News Briefs – Lake County Record-Bee



North Coast Opportunties/RCCC recognizes childcare providers in Lake and Mendocino Counties

North Coast Opportunties/RCCC wants to take this time to honor and recognize the 254 Child Care Providers in Lake and Mendocino Counties for their dedication and resiliency during this past year and always. You have worked hard to provide flexible, diverse, high-quality programs that meet the needs of 635 subsidized families and 1240 children in our community. The RCCC team was encouraged by the participation of 131 providers who attended at least one of the 21 workshops or on-line trainings offered for professional growth and development in Trauma Informed Care, Health and Safety in the Child Care Setting, Integrated Pest Management, Fundamentals of Family Child Care, Parent Café and Provider Chats.

This year we have given $75,231 in cash stipends and $82,566 in learning materials to qualifying programs, paid $6,252,055 in Child Care Subsidies and $439,939 in Child Care Food Program payments.  NCO/RCCC continues to provide cleaning supplies and personal protective equipment and testing kits for your programs to assist in keeping childcare settings and children protected from COVID.

Supplies given out in 2022 include 4,212 COVID test kits; 149,500 masks; 34,000  gloves as well as cleaners, sanitizers, hand soap, diapers, and infrared thermometers.

We look forward to another year working with you to support your programs and the families you serve.  Wishing you all a happy and safe holiday season.



MCHC Welcomes Chief Medical Officer Dr. Matthew Swain

MCHC Health Centers is pleased to announce the arrival of Dr. Matthew Swain as the new chief medical officer. Dr. Swain, who began his new role in November, oversees MCHC’s clinical practices, including mental, dental, and behavioral health. In addition to being a member of the executive team, Dr. Swain continues to see patients, as is the case for all clinical leaders at MCHC.

Swain comes to Mendocino County from Alaska, where he spent the last two and a half years practicing family medicine on the Kenai Peninsula in the small coastal town of Homer. Prior to that, Swain spent three years as the chief of primary care for Alaska’s Veterans Administration Healthcare System, where his duties included clinical and administrative supervision of 30 providers spread across six clinics. Before moving to Alaska, Swain, a veteran of both the Navy and Marines, practiced medicine and held a number of leadership roles at Camp Lejeune in North Carolina.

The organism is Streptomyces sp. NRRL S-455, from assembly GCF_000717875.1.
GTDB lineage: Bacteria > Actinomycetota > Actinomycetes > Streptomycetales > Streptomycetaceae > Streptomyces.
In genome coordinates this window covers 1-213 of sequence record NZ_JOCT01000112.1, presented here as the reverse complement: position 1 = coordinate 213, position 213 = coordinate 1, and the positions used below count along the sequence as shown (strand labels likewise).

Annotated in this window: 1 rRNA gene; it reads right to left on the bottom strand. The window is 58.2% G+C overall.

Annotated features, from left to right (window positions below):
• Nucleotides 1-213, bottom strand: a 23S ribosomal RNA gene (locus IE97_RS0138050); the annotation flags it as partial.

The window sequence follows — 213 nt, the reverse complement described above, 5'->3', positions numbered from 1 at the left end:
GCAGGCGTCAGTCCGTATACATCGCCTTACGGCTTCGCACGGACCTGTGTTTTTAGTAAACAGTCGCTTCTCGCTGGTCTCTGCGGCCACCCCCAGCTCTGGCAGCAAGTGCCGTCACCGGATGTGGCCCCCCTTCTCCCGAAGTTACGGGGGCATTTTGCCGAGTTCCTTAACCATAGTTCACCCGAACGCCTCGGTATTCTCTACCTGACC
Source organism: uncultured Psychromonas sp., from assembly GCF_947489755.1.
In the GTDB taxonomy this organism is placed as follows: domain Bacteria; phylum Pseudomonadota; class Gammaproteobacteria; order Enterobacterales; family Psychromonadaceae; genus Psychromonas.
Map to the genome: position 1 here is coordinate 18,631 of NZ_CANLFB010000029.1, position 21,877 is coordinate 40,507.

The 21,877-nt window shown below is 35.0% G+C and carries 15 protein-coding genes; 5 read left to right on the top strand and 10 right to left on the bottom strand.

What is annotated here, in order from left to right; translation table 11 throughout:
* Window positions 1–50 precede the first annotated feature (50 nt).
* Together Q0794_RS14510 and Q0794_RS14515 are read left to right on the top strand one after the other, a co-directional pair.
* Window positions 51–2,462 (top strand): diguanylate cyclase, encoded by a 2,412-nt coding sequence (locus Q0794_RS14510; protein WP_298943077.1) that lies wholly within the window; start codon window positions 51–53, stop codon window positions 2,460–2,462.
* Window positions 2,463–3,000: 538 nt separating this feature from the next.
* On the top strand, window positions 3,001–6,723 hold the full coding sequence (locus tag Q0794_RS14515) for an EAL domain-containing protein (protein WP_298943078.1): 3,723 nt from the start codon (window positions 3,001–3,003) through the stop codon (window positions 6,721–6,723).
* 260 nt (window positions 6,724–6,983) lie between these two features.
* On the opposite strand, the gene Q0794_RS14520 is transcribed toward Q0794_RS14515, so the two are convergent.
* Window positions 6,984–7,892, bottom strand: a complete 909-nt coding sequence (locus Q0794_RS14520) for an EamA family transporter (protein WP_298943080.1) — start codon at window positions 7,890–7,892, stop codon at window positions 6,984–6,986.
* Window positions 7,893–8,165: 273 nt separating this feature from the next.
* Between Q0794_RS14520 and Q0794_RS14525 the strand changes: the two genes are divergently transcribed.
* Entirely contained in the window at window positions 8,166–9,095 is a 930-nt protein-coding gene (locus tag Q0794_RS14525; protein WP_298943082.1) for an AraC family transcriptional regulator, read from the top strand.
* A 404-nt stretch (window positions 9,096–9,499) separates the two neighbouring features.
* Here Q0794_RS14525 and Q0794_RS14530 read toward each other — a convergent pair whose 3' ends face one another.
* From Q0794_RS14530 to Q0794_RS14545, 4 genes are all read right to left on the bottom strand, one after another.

Although he speaks highly of his time in Alaska, Swain explained that he and his wife, a nurse leader, were ready for a new adventure, and after a nationwide search, they chose MCHC. In addition to the small-town atmosphere and beautiful natural setting, Swain chose the area because the MCHC team was so dedicated to its mission of providing the highest quality healthcare for everyone in the community.

As a family physician, he has always held a holistic view of wellness, one that integrates a person’s physical and emotional health, so the way MCHC’s structure encourages collaboration was another good fit for Swain. “Being able to walk down the hall and consult with providers across different disciplines is so much better than reading notes and going back and forth over the phone. Multiple perspectives improve care. No one person has all the answers all the time,” he said.

To be a good physician and leader, Swain’s philosophy is that you have to be genuinely interested in patients and what is going on with them—even outside of medicine. A lot of factors affect health, and lab tests rarely tell the whole story. Mood, family, and work all play a role, too.

As a leader, Swain says he is responsible for clearing obstacles and providing support to employees. “It’s my responsibility to take care of everyone who takes care of patients, whether they’re providers or the staff who support, whether they are answering phones or cleaning treatment rooms,” he explained.

Regardless of what he is doing at any given moment, Swain says his ultimate focus is providing excellent, value-based healthcare to the local community. Sometimes that means treating patients directly; other times that means caring for the providers who care for the patients so they are free to do their jobs.

MCHC Health Centers includes Hillside Health Center and Dora Street Health Center in Ukiah, Little Lake Health Center in Willits, and Lakeview Health Center in Lakeport. It is a community-based and patient-directed organization that provides comprehensive primary healthcare services as well as supportive services such as education and translation that promote access to healthcare.



Totes4Teens delivers to teens in need this holiday season all around Lake County.

Totes4Teens made deliveries to 131 teens in need this season for locations all around Lake County.  This is the 18th year of providing a meaningful donation to each recipient that includes a stuffed duffle bag and Santa Bag (value $350 per recipient).

The Totes4Teens committee works on this program year long and always puts together the Monday after Thanksgiving with deliveries to the handling agencies and schools is the following day.  This allows time for the donations to be distributed before the winter/Christmas break.

Many of the items donated are personally made and all items provided are new, size appropriate, and of high quality so that they can last a long time.  Donations received this time of year determine the number of teens we can provide for the following season.  We try annually to do between 120 and 140.

Please visit our website at to see more information on our program.



Like it? Share with your friends!


What's Your Reaction?

hate hate
confused confused
fail fail
fun fun
geeky geeky
love love
lol lol
omg omg
win win


Leave a Reply